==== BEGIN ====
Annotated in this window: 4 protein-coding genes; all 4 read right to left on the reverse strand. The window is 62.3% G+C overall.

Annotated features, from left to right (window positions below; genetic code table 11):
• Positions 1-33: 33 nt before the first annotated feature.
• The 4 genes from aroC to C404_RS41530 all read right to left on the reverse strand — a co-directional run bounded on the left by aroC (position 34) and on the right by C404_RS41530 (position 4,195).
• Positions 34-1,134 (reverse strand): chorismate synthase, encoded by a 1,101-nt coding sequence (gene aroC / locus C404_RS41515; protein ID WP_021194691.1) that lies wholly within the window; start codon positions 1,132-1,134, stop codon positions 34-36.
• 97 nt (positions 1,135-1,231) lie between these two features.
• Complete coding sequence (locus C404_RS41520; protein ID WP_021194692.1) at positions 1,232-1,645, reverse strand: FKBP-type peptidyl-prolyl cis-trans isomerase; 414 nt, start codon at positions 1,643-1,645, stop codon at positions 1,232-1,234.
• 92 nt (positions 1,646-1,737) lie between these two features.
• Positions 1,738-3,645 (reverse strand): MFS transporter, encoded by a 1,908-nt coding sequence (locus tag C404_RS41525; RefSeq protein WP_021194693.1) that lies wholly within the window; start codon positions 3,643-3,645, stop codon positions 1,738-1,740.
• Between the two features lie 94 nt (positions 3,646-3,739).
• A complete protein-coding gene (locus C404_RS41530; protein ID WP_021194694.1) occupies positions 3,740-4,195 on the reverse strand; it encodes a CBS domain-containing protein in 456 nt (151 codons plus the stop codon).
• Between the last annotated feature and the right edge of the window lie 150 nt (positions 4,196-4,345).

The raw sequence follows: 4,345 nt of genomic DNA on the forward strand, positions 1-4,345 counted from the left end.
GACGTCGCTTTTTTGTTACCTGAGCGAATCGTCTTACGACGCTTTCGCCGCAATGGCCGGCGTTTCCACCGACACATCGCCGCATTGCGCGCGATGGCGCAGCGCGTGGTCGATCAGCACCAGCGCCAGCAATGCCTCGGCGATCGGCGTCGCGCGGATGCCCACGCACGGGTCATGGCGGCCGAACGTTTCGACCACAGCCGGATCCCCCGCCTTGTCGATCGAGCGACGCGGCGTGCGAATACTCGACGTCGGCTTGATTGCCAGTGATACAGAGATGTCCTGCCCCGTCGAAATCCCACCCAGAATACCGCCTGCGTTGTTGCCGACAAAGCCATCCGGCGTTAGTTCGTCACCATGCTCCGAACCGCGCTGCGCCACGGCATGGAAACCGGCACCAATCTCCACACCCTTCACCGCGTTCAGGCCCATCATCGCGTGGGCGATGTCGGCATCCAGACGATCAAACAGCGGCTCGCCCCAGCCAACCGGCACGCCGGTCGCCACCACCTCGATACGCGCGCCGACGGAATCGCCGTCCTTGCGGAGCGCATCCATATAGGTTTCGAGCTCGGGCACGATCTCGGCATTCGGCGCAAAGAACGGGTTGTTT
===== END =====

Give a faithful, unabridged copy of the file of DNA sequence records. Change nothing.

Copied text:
Annotated in this window: 4 protein-coding genes; all 4 read right to left on the reverse strand. The window is 62.3% G+C overall.

Annotated features, from left to right (window positions below; genetic code table 11):
• Positions 1-33: 33 nt before the first annotated feature.
• The 4 genes from aroC to C404_RS41530 all read right to left on the reverse strand — a co-directional run bounded on the left by aroC (position 34) and on the right by C404_RS41530 (position 4,195).
• Positions 34-1,134 (reverse strand): chorismate synthase, encoded by a 1,101-nt coding sequence (gene aroC / locus C404_RS41515; protein ID WP_021194691.1) that lies wholly within the window; start codon positions 1,132-1,134, stop codon positions 34-36.
• 97 nt (positions 1,135-1,231) lie between these two features.
• Complete coding sequence (locus C404_RS41520; protein ID WP_021194692.1) at positions 1,232-1,645, reverse strand: FKBP-type peptidyl-prolyl cis-trans isomerase; 414 nt, start codon at positions 1,643-1,645, stop codon at positions 1,232-1,234.
• 92 nt (positions 1,646-1,737) lie between these two features.
• Positions 1,738-3,645 (reverse strand): MFS transporter, encoded by a 1,908-nt coding sequence (locus tag C404_RS41525; RefSeq protein WP_021194693.1) that lies wholly within the window; start codon positions 3,643-3,645, stop codon positions 1,738-1,740.
• Between the two features lie 94 nt (positions 3,646-3,739).
• A complete protein-coding gene (locus C404_RS41530; protein ID WP_021194694.1) occupies positions 3,740-4,195 on the reverse strand; it encodes a CBS domain-containing protein in 456 nt (151 codons plus the stop codon).
• Between the last annotated feature and the right edge of the window lie 150 nt (positions 4,196-4,345).

The raw sequence follows: 4,345 nt of genomic DNA on the forward strand, positions 1-4,345 counted from the left end.
GACGTCGCTTTTTTGTTACCTGAGCGAATCGTCTTACGACGCTTTCGCCGCAATGGCCGGCGTTTCCACCGACACATCGCCGCATTGCGCGCGATGGCGCAGCGCGTGGTCGATCAGCACCAGCGCCAGCAATGCCTCGGCGATCGGCGTCGCGCGGATGCCCACGCACGGGTCATGGCGGCCGAACGTTTCGACCACAGCCGGATCCCCCGCCTTGTCGATCGAGCGACGCGGCGTGCGAATACTCGACGTCGGCTTGATTGCCAGTGATACAGAGATGTCCTGCCCCGTCGAAATCCCACCCAGAATACCGCCTGCGTTGTTGCCGACAAAGCCATCCGGCGTTAGTTCGTCACCATGCTCCGAACCGCGCTGCGCCACGGCATGGAAACCGGCACCAATCTCCACACCCTTCACCGCGTTCAGGCCCATCATCGCGTGGGCGATGTCGGCATCCAGACGATCAAACAGCGGCTCGCCCCAGCCAACCGGCACGCCGGTCGCCACCACCTCGATACGCGCGCCGACGGAATCGCCGTCCTTGCGGAGCGCATCCATATAGGTTTCGAGCTCGGGCACGATCTCGGCATTCGGCGCAAAGAACGGGTTGTTT